Tragically, however, because of supposedly “corrupted” manuscripts, the “one-Bible only” reasoning calls in question all that Bible Society work. Recently I heard of a Korean campmeeting where the believers were alarmed to hear that the only Korean Bible available was based on “corrupted” manuscripts. Think of it: over 100,000 Adventists in Korea, plus myriads of other Christians – all won and nurtured by a “corrupted” Bible? Please no! Undoubtedly the Korean Bible could be improved just as Tyndale and Erasmus improved on Wycliffe. But don’t dismiss it as “corrupted.”

I like the way the KJV translators compared the Bible to the King’s speech before parliament, for in whatever language the speech appears, they declared, and however poorly translated, it “is still the King’s speech” (Goodspeed, p. 29). Oh that those words could be in every KJV Bible. Those godly translators have much to tell us. Even today – especially today – we would do well to listen.

 

“Gored by Every Sharp Tongue”
By Alden Thompson
#2 of 3 on Bible Translations, North Pacific Union Gleaner, 1994.08.01

The KJV translators expected to be gored by sharp tongues. That’s what happens to those who meddle with a person’s religion, they said.

Edgar J. Goodspeed discovered they were right when his “American” New Testament appeared in 1923. Amazed by the comments of otherwise educated people, he began urging publishers to again include the original “Translators to the Reader” in printed KJV editions.

No, they said. Too scholarly, too controversial, too obscure. Precisely the point, exclaimed Goodspeed when he himself published the preface. If it were known that “university professors and scholars” produced the KJV, it would help overcome the “rift between piety and learning that is most dangerous to the church.”

Was it controversial? Of course. But why leave the impression that the KJV “descended like the gentle dew from heaven,” fully accepted by all?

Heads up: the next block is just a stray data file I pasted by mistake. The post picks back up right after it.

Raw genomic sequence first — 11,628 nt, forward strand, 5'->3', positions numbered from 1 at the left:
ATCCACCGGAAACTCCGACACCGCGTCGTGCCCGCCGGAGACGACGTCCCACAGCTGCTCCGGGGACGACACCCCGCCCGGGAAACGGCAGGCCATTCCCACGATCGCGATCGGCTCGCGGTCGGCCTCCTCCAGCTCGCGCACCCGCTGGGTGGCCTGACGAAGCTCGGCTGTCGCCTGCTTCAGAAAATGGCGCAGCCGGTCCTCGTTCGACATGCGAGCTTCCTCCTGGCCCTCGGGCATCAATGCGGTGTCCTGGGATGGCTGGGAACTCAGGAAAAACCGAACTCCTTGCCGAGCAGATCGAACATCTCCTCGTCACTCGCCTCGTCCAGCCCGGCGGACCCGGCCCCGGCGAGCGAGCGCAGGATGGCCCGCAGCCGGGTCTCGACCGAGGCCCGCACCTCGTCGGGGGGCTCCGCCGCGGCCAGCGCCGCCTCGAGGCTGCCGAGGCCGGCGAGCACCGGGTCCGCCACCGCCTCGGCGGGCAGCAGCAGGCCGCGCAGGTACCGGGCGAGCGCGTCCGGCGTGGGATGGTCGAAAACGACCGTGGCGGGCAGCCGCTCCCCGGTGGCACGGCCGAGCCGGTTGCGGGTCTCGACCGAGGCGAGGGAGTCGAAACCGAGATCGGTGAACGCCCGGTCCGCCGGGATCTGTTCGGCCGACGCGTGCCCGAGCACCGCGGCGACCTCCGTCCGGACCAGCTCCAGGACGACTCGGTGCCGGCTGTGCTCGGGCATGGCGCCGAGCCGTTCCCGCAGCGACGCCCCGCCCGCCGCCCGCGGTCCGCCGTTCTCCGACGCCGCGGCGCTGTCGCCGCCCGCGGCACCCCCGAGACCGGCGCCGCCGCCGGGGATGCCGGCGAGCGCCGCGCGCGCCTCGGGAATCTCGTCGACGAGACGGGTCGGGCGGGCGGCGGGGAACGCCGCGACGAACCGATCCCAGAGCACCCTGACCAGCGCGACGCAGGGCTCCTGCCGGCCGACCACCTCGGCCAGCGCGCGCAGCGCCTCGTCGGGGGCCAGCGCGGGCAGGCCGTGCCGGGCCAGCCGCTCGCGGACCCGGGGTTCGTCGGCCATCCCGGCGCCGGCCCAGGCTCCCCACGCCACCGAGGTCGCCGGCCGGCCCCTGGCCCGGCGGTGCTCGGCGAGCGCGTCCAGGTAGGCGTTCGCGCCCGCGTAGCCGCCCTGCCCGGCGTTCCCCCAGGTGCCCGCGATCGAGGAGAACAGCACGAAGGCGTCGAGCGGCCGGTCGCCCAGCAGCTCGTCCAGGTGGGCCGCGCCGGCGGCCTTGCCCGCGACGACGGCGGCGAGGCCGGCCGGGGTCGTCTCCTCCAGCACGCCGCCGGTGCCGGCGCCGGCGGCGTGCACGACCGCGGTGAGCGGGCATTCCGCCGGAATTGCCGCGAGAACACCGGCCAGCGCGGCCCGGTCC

Was it obscure? Yes, as are long passages from Paul and the prophets in the KJV. Why fault the Bible for not being clear when the problem is in the translation?

Goodspeed felt the preface would help correct two widespread impressions. First, that the KJV is “the original.” How many know that numerous Bible translators and revisers, beginning with William Tyndale, produced 95% of what now stands in the KJV? Second, that the KJV is “the ‘authorized’” Bible, meaning “authorized” by God. But “authorized” simply means approved for use in public worship. The first “authorized” English Bible was the Great Bible of 1539; the second was the Bishops’ Bible of 1568; the 1611 KJV was the third.

But now from the original preface, let’s let the KJV translators remind us of the problems facing all Bible translators:

1. Change is hard, especially in religion. The preface opens by discussing change. Anyone meddling with Religion, especially the word of God, “setteth himself upon a stage to be gloated upon by every evil eye, yea, he casteth himself headlong upon pikes, to be gored by every sharp tongue.” Translators have a hard life. The KJV people knew that.

2. How can you meditate on Scripture if you don’t understand? The translators tell why they are risking the evil eye and the sharp tongue. God’s Word cannot bless in an “unknown tongue.” Translation opens the window “to let in the light,” breaks the shell so “we may eat the kernel.” Without it, ordinary people are “like children at Jacob’s well (which was deep) without a bucket.”